By Brajesh Upadhyay
BBC News, Washington
Ms Beavers says Google's solar panels pay for themselves in seven years
For corporate America, the issue no longer seems to be whether climate change is real. The issue now is how to deal with the political and consumer forces that have been unleashed by the climate change debate.
Insiders say there is still a big club that is fighting any change, though there is also a growing number that will look at the climate crisis as an opportunity.
Vinod Khosla, one of the founding chiefs of Sun Microsystems and now a big investor in clean energy, is a firm believer in the theory that the debate offers a real opportunity.
"My hope is it can trigger the next great industrial revolution,'' he tells BBC News.
Mr Khosla says investing in clean technology is a major business opportunity. The challenge facing the world will be to favour cleaner technologies and increase the cost on fossil technology.
Alternative technologies, such as bio-fuels, could thus become the favoured choice based on economic considerations, that is lower costs, rather than on green credentials such as lower carbon emission, he says.
"We are well on our way to developing such technology and I hope in three years we won't be even debating this issue," he says.
The number of corporations who believe in a mantra of "threat and opportunity" seems to be growing rapidly.
Earlier this year the Pew Centre on Global Climate Change and a few other non-government organisation roped in 27 big companies, including BP, Dupont, Pepsico and others, to enter into a partnership where it was decided to bring down greenhouse emission levels by between 60% and 80% by 2050.
So what is the thought behind this change in approach?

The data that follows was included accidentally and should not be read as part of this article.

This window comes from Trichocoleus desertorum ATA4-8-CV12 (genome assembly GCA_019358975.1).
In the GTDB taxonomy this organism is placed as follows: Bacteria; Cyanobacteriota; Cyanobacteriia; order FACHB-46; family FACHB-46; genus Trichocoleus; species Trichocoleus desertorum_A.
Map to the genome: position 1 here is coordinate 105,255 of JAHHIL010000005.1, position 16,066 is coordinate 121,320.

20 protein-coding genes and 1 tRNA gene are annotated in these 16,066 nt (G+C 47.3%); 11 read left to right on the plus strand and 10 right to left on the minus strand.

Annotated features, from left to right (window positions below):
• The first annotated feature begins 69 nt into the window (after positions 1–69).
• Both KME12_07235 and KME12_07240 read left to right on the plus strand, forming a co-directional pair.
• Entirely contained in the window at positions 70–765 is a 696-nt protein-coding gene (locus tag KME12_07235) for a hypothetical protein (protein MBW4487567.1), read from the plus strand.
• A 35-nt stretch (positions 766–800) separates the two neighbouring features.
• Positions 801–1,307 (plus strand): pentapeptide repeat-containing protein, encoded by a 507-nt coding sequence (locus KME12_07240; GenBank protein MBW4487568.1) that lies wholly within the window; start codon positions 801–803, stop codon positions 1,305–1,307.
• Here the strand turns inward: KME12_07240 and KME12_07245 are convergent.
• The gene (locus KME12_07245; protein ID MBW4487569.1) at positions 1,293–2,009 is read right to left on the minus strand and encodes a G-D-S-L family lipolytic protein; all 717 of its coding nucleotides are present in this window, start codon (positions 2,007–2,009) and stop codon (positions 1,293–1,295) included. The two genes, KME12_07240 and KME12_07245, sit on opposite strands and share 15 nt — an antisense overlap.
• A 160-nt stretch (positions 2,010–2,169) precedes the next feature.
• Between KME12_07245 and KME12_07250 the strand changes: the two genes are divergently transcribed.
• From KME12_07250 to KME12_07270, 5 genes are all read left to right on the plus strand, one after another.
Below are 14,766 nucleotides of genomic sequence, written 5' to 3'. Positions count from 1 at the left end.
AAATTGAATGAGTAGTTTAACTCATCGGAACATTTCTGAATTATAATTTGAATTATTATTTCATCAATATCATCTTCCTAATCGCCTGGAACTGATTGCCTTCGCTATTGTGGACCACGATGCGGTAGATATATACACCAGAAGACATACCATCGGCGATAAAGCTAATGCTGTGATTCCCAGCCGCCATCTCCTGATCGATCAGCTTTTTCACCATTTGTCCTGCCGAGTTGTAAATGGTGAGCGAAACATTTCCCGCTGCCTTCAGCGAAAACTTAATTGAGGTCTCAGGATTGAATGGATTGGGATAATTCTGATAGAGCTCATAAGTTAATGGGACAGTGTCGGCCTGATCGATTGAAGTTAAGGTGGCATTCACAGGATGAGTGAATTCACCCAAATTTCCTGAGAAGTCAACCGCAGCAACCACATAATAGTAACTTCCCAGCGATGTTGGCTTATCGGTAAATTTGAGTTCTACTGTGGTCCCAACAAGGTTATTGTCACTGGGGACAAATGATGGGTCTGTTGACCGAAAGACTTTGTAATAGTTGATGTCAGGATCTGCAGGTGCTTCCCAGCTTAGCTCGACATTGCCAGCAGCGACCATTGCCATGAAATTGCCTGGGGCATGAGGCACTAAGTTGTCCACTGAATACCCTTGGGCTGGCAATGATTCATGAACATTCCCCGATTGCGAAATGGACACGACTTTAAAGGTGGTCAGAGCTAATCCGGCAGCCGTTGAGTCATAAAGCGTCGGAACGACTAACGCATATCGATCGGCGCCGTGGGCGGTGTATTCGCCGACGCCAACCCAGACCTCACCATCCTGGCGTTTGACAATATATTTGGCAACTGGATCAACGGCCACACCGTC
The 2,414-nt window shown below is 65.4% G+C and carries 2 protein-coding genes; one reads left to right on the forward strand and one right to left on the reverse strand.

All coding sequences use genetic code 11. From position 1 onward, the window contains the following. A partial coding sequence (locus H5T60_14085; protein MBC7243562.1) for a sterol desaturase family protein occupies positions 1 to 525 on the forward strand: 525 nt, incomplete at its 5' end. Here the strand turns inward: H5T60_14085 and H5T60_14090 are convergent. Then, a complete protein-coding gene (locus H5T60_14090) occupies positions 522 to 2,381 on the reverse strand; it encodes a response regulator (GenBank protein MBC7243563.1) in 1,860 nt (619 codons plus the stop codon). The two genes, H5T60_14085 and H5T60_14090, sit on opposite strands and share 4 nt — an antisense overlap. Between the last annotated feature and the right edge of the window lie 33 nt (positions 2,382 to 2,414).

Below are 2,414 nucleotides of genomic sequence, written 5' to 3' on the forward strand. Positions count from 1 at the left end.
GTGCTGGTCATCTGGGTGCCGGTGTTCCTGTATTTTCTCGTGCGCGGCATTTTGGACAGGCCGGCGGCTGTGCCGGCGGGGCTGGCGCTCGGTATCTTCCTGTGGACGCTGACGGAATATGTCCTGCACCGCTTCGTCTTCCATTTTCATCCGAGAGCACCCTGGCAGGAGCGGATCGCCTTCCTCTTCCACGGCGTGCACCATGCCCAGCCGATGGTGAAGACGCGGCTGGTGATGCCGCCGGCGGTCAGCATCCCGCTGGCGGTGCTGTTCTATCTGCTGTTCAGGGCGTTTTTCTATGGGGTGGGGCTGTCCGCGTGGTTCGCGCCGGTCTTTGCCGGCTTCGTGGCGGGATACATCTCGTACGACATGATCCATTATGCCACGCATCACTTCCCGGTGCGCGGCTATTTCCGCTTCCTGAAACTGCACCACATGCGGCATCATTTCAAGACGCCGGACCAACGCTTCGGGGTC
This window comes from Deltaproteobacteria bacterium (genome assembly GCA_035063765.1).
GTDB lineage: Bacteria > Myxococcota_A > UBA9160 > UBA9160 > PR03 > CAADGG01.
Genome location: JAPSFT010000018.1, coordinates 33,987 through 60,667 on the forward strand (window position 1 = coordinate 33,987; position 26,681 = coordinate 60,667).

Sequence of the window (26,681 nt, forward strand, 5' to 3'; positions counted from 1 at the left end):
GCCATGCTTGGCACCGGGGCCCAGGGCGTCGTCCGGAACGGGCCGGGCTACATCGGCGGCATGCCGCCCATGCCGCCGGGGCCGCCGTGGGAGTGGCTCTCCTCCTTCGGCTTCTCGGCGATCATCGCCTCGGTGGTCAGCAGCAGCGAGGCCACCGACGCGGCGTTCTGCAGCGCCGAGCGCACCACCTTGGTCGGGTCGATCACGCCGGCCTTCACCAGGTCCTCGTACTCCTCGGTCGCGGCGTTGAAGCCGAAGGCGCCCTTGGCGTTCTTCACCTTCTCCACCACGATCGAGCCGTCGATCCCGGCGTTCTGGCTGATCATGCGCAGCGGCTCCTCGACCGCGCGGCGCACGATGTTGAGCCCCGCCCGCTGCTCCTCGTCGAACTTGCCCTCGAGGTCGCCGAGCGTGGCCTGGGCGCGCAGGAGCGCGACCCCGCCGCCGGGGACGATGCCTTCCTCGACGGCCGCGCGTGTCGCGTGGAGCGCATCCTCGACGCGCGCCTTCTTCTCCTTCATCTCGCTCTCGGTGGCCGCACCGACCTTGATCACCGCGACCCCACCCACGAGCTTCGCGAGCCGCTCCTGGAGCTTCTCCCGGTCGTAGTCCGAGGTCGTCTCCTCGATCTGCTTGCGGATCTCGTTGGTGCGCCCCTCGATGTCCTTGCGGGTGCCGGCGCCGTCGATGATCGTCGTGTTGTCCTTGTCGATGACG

Namrata Patodia, who is with the Pew Centre on Global Climate Change, says there is a growing realisation that it is a threat that also presents an opportunity.
"So many of them are taking steps that are good for the climate and also makes money," she says.
Among these are not just the highly polluting oil and coal based industries, but even those who have been dependent on dirty energy for their day to day functions.
Google is among the frontrunners.
Its Mountain View headquarters in Silicon Valley resembles a model green corporate complex.
More bikes than cars can be seen at Google's offices
There are more bicycles than cars, casually dressed executives use bikes to traverse the huge campus, carpet and sofas are made without PVC, paints without volatile organic compounds, and cafeteria food bought from local growers are what you notice during a visit.
The most striking initiative is what is considered the largest commercial solar deployment in the US - a 1.6 megawatts installation that covers eight buildings in the complex .
Robyn Beavers, one of the senior managers at Google, says the solar panels can generate enough power to meet 30% of the energy needs at the campus.
"This saving means we can break even in about seven years from now," she says.
Action creates winners
But can the real issue of carbon emission be addressed at companies like Google?
In fact, says Mr Khosla, it can be addressed by very few industries.
"Oil, coal-based power, cement and steel account for 80% to 90% of worldwide emission. If we control these four we have solved the problem," he says.
"Those who take steps now will shine."